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Ever wondered how a cruise ship produces enough power to simultaneously move through the water and entertain thousands of passengers? The answer isn’t as complicated as you might think.

It all starts in the engine room

The engine room is the hub of the cruise ship, creating enough power to drive the vessel through the water. On a modern cruise ship, this means the engine room can soar upwards at least three decks. For safety reasons, machinery is housed in small watertight compartments. So while one compartment contains the main engines, another will house the air conditioning, and so on.

How the ship moves

While there’s a romantic idea of ships being powered by steam, cruise ships are powered by diesel engines as standard. There are three methods: direct drive, diesel electric or gas turbine.

  1. Direct Drive. The conventional diesel method is the simplest. The ignition of fuel creates pressure that pushes the pistons up and down. The pistons turn the crankshaft, which is connected – via gears – to the propeller via a long shaft. The gears allow the engine to turn at its fast speed, while allowing the propellers to turn at their much slower speed. With this method comes the option to use a shaft generator, which uses the circular motion of propeller shaft to generate electricity for cooking and lighting, etc. However, by design, shaft generators can be used only while the ship is moving.
  2. Diesel Electric. New cruise ships feature "diesel electric" propulsion. So rather than being connected to the propeller shafts, the main engines are connected to large generators in order to produce electricity. This electricity is sent to electric motors, which powers the propellers and moves the ship. Around 85% of the power goes towards the propellers while the rest is distributed around the ship to cabins, restaurants and entertainment via hundreds of kilometres of cables.
  3. Gas Turbine. A greener option than diesel engines, gas turbines are used to drive generators that then provide electricity to the propeller motors. Using heat from the gas turbine’s exhaust, the steam turbine produces electricity for onboard services. The first cruise line to fit its ships with gas turbines was Royal Caribbean.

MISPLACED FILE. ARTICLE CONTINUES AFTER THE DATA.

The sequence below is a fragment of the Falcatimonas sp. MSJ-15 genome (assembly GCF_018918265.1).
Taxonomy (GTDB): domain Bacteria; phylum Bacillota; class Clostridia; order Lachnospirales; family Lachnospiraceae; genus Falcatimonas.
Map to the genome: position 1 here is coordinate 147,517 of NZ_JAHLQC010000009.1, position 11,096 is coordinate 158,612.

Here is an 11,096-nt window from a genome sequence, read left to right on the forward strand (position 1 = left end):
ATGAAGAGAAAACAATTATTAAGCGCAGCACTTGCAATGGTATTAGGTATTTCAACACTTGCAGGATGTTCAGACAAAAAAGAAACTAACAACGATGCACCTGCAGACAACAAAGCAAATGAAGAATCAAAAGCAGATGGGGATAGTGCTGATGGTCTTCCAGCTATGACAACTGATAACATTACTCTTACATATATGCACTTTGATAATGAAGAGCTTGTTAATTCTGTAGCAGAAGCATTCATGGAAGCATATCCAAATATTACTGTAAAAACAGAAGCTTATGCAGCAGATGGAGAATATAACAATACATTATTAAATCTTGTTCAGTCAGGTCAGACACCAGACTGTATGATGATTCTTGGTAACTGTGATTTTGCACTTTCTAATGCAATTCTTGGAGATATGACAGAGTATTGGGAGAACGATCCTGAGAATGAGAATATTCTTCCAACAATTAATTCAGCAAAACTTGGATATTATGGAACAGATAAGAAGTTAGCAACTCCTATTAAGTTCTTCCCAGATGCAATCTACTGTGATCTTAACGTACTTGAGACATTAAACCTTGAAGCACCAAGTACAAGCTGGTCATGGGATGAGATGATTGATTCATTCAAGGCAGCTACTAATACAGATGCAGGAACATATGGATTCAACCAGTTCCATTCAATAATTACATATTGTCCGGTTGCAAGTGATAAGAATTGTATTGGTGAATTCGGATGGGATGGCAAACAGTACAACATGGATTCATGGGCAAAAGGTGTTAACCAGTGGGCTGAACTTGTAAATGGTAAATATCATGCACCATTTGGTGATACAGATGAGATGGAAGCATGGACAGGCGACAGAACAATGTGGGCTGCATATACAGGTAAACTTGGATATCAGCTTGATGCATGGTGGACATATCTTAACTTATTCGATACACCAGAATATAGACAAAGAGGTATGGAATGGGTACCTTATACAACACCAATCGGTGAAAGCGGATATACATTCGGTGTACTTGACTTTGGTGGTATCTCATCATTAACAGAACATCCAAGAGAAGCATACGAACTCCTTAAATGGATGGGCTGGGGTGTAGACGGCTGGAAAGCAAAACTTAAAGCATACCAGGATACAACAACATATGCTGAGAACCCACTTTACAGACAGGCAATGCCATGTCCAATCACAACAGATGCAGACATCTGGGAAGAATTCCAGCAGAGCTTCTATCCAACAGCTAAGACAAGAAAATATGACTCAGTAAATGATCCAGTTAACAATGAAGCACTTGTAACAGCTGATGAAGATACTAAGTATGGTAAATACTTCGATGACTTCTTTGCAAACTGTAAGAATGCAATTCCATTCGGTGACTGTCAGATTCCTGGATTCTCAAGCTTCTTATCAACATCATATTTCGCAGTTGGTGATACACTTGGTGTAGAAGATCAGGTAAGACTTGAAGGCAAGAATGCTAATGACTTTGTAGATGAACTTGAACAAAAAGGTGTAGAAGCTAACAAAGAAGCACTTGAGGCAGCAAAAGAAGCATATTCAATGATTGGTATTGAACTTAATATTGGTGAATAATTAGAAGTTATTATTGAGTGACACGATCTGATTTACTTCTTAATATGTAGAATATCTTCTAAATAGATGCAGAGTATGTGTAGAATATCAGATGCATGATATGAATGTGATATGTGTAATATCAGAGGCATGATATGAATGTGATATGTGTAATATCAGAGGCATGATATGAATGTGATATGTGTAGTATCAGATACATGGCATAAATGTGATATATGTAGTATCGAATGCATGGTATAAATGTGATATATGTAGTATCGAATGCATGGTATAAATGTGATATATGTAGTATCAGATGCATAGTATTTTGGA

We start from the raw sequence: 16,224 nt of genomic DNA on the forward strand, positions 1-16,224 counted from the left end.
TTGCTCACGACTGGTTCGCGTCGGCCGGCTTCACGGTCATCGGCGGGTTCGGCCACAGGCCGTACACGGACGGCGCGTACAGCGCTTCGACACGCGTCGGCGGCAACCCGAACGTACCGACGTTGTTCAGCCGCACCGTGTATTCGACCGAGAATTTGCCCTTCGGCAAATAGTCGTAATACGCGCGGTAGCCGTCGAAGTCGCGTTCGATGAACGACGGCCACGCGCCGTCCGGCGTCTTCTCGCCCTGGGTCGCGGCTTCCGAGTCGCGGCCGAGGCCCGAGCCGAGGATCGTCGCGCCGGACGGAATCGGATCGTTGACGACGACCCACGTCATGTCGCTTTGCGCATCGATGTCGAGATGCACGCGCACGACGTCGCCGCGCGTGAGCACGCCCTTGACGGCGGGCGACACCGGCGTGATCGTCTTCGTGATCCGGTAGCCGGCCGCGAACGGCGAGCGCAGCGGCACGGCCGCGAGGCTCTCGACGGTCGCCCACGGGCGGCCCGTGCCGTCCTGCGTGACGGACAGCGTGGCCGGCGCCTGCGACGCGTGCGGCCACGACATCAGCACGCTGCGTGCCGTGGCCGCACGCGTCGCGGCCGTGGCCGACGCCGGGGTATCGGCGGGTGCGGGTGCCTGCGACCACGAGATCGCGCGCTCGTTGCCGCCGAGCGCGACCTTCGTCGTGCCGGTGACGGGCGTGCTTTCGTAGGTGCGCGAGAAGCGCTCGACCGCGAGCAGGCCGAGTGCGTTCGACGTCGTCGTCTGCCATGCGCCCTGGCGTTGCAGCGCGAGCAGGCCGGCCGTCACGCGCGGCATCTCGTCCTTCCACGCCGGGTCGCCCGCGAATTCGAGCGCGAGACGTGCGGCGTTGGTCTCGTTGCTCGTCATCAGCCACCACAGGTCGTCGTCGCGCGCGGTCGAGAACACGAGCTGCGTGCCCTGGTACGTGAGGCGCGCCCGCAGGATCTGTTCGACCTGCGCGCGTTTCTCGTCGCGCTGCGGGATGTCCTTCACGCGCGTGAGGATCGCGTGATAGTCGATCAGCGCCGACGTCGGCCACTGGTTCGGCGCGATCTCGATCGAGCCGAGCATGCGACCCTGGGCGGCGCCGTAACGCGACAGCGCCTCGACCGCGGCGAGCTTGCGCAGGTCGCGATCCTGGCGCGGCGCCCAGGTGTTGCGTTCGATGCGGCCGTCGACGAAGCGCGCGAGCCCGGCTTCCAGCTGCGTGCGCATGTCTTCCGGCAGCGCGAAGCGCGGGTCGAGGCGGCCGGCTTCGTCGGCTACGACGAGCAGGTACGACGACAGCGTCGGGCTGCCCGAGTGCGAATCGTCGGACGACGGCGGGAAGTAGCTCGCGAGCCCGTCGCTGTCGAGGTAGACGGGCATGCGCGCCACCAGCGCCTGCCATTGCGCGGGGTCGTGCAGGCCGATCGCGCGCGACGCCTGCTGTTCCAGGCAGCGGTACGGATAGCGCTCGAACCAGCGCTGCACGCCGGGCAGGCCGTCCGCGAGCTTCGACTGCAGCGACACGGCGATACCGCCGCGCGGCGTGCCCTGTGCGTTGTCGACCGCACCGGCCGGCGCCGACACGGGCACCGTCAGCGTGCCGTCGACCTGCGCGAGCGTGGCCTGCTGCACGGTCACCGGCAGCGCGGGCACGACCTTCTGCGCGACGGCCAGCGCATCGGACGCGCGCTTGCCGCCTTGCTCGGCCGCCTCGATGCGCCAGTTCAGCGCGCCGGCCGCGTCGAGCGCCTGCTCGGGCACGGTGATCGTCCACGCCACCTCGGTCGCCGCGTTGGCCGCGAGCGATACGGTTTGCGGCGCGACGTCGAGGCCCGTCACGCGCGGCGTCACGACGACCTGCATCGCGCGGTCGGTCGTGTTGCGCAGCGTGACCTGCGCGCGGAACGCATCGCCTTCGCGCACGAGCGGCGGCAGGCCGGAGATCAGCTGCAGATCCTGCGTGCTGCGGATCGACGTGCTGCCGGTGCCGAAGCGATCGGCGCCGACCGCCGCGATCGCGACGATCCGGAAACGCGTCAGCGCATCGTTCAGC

Staying powered up in the port

When the ship stops moving, the massive amounts of power from the main engines and generators aren’t required. Instead, the ship uses smaller generators to supply enough power for the lights, air-con and so on.

Staying powered in an emergency

Every ship has emergency generators, so that even in the unlikely event that things go wrong, there is still vital electrical power. The backup generators are located higher up and outside, so they aren’t at risk of the same damage that may have occurred in the engine room.

Depending on its size, the cruise ship may have two or more backup generators. But these generators are solely designed to produce electricity to keep passengers and crew safe and comfortable; they cannot produce enough power to move the ship.

What if the emergency generator fails? Ships also have a battery backup, which can produce at least 24 hours of power to essential systems.

What does the future hold?

As savvy travellers come to expect more environmentally friendly ships, cruise lines are busily thinking of ways to make their ships more "green" and energy efficient. This ranges from the materials used to build the ship right down to the introduction of LED bulbs. So next time you step aboard a cruise ship, take a moment to think about the power behind your holiday.